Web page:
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(a) Schematic representation of HME and its downstream process, (b) various dosage forms prepared by HME. Adapted with permission from Ren et al. (2019)
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A schematic representation of two typical implantable delivery devices
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Schematic diagram of producing dual release profile dosage form by co‐extrusion. Adapted with permission from Vynckier et al. (2014)
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(A) Schematic diagram of continuous manufacturing of pharmaceutical cocrystals with a PAT assisted HME based equipment. (B) Illustration of HME coupled with FDM 3DP and digital picture of 3D printed tablets with varied drug loading levels, and SEM image of the printed tablet. Adapted with permission from Moradiya et al. (2016) and Pietrzak et al. (2015)
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(a) Trehalose limited Fab2 aggregation with a proposed “water‐substitution” mechanism. (i) Illustration schematic of the spray‐dried Fab2‐trehalose particles. (ii) Morphology of spray‐dried particles: SEM images of Fab2 spray‐dried particles before and after heat treatment for 1 h at various temperatures. (b) Protein/polymer conjugates synthesized via (i) “graft‐to” strategy and (ii) “graft‐from” strategy. (c) Schematic representation of a MOF–enzyme carrier. (d) Protein stabilization via mineral‐coated microparticles (MCM). Adapted with permission from Dutta et al. (2019), Isarov et al. (2016), P. Li et al. (2016), Lu et al. (2020), Rajagopal et al. (2019), and X. Yu et al. (2017)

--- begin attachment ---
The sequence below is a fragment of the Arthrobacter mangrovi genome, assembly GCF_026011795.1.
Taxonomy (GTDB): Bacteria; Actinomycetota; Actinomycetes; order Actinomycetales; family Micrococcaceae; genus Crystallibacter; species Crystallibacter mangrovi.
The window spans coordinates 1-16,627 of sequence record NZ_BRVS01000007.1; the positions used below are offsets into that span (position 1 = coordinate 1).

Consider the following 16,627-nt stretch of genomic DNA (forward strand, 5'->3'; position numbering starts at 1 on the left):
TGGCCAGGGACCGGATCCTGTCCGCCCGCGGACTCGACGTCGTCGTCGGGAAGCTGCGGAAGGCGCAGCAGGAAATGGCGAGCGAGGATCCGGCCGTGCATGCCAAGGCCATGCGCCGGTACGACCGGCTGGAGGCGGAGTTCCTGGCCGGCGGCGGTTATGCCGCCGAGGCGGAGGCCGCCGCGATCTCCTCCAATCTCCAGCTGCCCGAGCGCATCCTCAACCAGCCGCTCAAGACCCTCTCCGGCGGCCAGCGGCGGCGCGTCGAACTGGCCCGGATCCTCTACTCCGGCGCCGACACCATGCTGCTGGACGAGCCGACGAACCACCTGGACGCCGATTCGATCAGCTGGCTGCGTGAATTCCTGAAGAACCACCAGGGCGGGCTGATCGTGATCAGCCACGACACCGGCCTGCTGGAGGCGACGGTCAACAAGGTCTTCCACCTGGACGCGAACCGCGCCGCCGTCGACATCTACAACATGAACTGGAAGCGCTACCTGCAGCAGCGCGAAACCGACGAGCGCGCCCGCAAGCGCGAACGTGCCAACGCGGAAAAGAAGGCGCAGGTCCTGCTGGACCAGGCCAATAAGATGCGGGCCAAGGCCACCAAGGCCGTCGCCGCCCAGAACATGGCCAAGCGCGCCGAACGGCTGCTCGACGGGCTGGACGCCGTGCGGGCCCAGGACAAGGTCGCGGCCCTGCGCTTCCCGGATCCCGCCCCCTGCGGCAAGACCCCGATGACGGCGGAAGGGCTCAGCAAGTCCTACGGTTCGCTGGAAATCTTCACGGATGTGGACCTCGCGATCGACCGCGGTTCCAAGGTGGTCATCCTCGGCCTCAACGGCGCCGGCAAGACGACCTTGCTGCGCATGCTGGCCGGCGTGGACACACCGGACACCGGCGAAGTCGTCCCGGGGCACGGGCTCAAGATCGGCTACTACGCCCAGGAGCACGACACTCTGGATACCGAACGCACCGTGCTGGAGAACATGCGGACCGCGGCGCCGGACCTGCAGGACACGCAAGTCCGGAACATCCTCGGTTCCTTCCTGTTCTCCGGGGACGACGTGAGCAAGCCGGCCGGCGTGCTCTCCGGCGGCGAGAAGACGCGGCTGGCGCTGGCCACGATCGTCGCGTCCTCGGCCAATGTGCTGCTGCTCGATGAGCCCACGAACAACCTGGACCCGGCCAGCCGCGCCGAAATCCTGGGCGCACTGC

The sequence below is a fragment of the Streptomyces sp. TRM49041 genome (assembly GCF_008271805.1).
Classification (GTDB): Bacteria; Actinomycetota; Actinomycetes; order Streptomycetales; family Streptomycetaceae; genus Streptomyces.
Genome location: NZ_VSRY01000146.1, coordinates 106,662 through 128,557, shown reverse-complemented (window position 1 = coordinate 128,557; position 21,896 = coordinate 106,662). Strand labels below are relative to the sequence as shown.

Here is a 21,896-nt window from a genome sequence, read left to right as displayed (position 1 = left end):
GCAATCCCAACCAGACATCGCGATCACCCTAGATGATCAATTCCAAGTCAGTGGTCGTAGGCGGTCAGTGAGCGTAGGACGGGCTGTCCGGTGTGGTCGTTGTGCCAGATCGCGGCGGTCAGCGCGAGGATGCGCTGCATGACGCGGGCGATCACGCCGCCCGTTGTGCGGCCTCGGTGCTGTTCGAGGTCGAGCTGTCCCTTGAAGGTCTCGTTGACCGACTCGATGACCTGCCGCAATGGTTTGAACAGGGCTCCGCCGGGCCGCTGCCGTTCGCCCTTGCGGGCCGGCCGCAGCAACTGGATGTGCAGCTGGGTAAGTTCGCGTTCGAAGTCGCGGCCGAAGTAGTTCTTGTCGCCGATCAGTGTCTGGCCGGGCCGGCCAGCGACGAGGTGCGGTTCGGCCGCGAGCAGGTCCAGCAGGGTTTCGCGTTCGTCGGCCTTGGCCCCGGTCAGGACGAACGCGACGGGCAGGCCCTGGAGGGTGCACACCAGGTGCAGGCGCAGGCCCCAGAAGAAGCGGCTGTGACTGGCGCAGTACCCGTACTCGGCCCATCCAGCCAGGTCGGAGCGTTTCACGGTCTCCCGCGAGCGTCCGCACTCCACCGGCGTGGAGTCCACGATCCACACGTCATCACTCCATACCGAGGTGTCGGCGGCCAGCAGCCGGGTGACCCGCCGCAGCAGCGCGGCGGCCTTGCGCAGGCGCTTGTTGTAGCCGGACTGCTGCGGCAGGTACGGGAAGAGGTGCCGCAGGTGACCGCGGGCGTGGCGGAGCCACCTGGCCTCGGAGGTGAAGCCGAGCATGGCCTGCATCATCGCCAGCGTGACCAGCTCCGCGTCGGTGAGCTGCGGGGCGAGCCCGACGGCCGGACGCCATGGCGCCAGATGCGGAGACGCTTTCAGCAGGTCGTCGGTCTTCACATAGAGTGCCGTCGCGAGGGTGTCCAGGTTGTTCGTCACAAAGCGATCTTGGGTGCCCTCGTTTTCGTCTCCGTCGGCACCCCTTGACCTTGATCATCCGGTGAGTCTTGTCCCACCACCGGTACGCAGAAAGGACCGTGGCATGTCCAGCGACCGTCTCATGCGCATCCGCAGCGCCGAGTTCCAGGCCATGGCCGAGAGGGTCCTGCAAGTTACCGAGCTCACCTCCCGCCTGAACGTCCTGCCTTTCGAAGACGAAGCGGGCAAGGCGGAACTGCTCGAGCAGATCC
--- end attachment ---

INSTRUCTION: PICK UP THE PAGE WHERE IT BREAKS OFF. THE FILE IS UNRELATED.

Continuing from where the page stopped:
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(a) Pressure‐induced phase transition of copolymers with UDOT phase diagram. (b) Low‐temperature processable polymer with the potential for protein delivery. (i) Chemical structure of PIPP78b‐PLLAx. (ii) Illustration schematic of the low‐temperature processable polymer/protein composites. (iii) Fully enzymatic activity of proteinase K is preserved after the high‐pressure process. Adapted with permission from Iwasaki et al. (2016) and Taniguchi and Lovell (2012)
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Biology-Inspired Nanomaterials > Protein and Virus-Based Structures
Implantable Materials and Surgical Technologies > Nanomaterials and Implants